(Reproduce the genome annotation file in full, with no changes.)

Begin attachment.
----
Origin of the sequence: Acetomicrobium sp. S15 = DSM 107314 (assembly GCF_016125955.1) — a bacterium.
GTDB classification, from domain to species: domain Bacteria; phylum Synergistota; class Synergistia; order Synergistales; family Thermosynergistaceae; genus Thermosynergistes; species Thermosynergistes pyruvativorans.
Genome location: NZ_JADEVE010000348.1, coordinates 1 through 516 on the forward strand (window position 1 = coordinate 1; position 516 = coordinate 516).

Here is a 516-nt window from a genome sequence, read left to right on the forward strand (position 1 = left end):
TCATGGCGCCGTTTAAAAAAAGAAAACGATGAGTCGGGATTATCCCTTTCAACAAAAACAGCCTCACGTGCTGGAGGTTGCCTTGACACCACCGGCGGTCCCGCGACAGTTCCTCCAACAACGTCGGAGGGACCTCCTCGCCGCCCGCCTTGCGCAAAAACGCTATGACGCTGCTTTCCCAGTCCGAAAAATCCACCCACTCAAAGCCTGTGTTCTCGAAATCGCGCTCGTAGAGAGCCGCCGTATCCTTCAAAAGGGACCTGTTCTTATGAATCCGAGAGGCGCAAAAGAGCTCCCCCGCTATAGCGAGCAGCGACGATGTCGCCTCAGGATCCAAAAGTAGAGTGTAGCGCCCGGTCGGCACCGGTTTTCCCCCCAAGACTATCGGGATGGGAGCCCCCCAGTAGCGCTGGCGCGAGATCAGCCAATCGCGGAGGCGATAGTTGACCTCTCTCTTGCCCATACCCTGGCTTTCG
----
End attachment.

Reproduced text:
Origin of the sequence: Acetomicrobium sp. S15 = DSM 107314 (assembly GCF_016125955.1) — a bacterium.
GTDB classification, from domain to species: domain Bacteria; phylum Synergistota; class Synergistia; order Synergistales; family Thermosynergistaceae; genus Thermosynergistes; species Thermosynergistes pyruvativorans.
Genome location: NZ_JADEVE010000348.1, coordinates 1 through 516 on the forward strand (window position 1 = coordinate 1; position 516 = coordinate 516).

Here is a 516-nt window from a genome sequence, read left to right on the forward strand (position 1 = left end):
TCATGGCGCCGTTTAAAAAAAGAAAACGATGAGTCGGGATTATCCCTTTCAACAAAAACAGCCTCACGTGCTGGAGGTTGCCTTGACACCACCGGCGGTCCCGCGACAGTTCCTCCAACAACGTCGGAGGGACCTCCTCGCCGCCCGCCTTGCGCAAAAACGCTATGACGCTGCTTTCCCAGTCCGAAAAATCCACCCACTCAAAGCCTGTGTTCTCGAAATCGCGCTCGTAGAGAGCCGCCGTATCCTTCAAAAGGGACCTGTTCTTATGAATCCGAGAGGCGCAAAAGAGCTCCCCCGCTATAGCGAGCAGCGACGATGTCGCCTCAGGATCCAAAAGTAGAGTGTAGCGCCCGGTCGGCACCGGTTTTCCCCCCAAGACTATCGGGATGGGAGCCCCCCAGTAGCGCTGGCGCGAGATCAGCCAATCGCGGAGGCGATAGTTGACCTCTCTCTTGCCCATACCCTGGCTTTCG